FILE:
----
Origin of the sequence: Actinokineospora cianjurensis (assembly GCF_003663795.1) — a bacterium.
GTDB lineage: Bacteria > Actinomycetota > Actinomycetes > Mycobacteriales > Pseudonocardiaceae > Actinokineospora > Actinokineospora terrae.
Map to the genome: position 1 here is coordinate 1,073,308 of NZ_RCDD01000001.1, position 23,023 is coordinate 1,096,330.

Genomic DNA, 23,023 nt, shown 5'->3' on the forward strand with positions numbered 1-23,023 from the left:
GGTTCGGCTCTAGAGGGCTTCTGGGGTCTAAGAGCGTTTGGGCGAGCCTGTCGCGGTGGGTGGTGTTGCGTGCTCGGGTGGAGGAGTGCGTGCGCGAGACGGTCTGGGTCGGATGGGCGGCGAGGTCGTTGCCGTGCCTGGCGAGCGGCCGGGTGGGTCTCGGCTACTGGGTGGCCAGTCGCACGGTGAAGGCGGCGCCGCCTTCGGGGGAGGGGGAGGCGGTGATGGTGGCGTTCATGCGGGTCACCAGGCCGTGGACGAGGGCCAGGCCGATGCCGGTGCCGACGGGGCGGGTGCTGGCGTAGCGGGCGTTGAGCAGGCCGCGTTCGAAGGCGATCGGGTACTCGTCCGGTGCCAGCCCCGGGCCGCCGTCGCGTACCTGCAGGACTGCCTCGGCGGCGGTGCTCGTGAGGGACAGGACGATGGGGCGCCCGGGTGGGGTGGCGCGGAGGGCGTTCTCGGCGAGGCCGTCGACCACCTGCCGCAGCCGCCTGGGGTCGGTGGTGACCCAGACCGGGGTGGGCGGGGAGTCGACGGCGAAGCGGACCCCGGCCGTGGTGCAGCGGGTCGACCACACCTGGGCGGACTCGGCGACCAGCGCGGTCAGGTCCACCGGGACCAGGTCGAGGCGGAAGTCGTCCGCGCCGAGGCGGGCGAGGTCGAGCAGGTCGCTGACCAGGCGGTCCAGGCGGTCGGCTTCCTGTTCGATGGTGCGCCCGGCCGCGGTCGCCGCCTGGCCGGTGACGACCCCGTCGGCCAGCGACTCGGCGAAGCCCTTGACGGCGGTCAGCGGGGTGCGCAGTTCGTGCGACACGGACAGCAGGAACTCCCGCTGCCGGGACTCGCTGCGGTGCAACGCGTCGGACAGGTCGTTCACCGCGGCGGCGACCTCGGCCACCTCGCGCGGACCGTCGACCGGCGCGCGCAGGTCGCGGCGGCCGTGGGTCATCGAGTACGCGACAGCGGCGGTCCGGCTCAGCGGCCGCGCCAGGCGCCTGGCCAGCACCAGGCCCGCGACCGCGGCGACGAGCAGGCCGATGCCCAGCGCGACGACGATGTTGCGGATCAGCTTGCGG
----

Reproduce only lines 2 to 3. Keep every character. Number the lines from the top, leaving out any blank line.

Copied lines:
GTDB lineage: Bacteria > Actinomycetota > Actinomycetes > Mycobacteriales > Pseudonocardiaceae > Actinokineospora > Actinokineospora terrae.
Map to the genome: position 1 here is coordinate 1,073,308 of NZ_RCDD01000001.1, position 23,023 is coordinate 1,096,330.